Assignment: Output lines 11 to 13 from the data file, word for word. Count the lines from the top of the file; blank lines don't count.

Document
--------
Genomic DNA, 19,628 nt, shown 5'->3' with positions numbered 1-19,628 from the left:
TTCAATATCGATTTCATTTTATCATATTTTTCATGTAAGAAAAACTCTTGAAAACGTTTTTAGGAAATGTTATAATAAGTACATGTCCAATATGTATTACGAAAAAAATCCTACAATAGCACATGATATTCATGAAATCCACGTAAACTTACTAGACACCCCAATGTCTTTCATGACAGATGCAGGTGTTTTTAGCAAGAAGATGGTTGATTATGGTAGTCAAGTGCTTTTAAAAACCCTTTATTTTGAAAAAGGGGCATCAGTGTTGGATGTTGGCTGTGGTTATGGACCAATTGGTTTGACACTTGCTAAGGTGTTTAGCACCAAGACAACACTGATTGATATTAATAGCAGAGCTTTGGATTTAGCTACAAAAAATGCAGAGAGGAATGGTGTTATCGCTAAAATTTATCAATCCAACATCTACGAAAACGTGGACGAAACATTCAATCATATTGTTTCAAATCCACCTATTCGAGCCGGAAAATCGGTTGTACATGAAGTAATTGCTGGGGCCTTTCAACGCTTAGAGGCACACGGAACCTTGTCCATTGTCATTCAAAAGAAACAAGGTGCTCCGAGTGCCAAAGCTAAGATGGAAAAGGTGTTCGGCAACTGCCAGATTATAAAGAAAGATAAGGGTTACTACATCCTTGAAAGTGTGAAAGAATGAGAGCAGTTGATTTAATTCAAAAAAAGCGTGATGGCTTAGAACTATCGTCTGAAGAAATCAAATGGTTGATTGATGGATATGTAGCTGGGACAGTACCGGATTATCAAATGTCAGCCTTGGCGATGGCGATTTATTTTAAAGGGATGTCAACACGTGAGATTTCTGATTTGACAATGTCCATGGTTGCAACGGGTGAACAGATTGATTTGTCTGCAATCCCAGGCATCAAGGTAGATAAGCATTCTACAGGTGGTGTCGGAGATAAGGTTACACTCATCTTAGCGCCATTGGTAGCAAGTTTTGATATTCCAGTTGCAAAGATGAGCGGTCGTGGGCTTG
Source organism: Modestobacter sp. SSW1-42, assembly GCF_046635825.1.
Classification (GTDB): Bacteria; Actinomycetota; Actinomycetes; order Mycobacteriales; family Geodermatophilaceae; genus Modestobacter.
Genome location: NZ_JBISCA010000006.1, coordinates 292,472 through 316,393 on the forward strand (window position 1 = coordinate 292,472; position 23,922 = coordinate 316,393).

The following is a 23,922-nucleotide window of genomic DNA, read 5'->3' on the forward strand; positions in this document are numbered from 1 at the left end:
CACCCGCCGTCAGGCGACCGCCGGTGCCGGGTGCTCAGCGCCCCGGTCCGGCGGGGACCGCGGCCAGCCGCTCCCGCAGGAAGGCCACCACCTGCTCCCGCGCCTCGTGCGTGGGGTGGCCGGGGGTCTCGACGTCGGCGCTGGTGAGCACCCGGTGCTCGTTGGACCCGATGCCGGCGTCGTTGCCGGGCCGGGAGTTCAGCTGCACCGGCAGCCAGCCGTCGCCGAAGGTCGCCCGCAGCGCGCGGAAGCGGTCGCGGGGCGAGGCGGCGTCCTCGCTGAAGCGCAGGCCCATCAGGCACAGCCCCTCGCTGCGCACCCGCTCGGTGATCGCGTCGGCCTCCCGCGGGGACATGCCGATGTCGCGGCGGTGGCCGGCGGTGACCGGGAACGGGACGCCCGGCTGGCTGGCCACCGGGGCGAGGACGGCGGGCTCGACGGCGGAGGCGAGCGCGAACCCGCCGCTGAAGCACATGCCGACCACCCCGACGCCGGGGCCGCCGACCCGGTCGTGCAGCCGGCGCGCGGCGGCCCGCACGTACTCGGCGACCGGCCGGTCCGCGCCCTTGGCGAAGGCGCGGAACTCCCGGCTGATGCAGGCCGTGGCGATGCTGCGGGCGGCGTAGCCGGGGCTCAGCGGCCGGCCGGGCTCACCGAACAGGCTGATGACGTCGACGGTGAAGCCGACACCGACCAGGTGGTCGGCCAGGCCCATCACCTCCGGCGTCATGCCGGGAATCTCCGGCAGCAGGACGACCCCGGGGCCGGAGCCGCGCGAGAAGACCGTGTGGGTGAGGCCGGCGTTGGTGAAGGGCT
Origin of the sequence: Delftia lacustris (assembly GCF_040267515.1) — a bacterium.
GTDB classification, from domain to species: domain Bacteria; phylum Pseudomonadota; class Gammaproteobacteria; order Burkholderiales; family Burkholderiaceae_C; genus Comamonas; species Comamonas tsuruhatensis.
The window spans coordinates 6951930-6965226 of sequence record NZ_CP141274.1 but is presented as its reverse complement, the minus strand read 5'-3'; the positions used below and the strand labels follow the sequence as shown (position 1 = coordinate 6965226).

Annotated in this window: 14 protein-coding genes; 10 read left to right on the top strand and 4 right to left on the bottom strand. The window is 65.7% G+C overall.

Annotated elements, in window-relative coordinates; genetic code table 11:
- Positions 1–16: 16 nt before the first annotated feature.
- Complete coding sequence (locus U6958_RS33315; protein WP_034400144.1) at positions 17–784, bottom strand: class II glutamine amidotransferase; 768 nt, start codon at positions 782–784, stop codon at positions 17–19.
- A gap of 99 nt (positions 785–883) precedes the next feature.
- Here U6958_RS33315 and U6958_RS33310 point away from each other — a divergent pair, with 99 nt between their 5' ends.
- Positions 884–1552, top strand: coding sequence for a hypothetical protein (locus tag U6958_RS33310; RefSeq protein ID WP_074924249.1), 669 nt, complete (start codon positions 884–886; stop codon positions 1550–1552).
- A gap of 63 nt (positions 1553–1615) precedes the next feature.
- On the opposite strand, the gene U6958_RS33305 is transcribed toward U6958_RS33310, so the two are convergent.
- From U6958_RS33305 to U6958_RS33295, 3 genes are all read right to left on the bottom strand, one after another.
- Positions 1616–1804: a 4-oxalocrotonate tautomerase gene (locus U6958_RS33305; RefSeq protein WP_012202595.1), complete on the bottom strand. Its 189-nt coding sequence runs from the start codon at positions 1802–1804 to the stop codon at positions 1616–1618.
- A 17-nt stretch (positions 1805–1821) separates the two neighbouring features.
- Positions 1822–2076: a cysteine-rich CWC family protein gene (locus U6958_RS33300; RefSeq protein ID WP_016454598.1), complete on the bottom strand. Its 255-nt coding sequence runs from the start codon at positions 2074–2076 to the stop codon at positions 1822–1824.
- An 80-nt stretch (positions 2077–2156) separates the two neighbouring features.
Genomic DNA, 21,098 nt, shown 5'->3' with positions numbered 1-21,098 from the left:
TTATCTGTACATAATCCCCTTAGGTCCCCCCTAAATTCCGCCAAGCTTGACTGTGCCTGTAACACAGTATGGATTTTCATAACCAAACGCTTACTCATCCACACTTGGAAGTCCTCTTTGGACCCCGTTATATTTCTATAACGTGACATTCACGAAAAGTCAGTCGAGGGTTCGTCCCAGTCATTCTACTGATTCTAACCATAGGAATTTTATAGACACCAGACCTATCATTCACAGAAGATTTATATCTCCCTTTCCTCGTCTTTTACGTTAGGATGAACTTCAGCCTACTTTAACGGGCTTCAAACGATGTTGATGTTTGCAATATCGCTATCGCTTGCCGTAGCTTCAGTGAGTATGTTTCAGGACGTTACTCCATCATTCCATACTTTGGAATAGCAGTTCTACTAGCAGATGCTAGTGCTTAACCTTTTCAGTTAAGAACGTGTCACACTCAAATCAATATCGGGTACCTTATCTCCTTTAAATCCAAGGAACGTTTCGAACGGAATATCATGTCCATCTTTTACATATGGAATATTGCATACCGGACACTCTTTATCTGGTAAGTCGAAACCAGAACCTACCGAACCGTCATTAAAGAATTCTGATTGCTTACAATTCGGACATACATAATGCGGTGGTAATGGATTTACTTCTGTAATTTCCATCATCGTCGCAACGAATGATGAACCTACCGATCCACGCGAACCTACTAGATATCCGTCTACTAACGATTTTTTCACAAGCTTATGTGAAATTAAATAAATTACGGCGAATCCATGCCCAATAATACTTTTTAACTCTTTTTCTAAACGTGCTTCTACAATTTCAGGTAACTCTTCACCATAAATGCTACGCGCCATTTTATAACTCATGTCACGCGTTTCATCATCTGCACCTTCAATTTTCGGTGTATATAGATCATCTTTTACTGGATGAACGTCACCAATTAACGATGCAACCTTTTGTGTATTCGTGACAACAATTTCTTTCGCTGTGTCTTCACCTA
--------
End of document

Annotated in this window: 14 protein-coding genes; 10 read left to right on the top strand and 4 right to left on the bottom strand. The window is 65.7% G+C overall.

Annotated elements, in window-relative coordinates; genetic code table 11:
- Positions 1–16: 16 nt before the first annotated feature.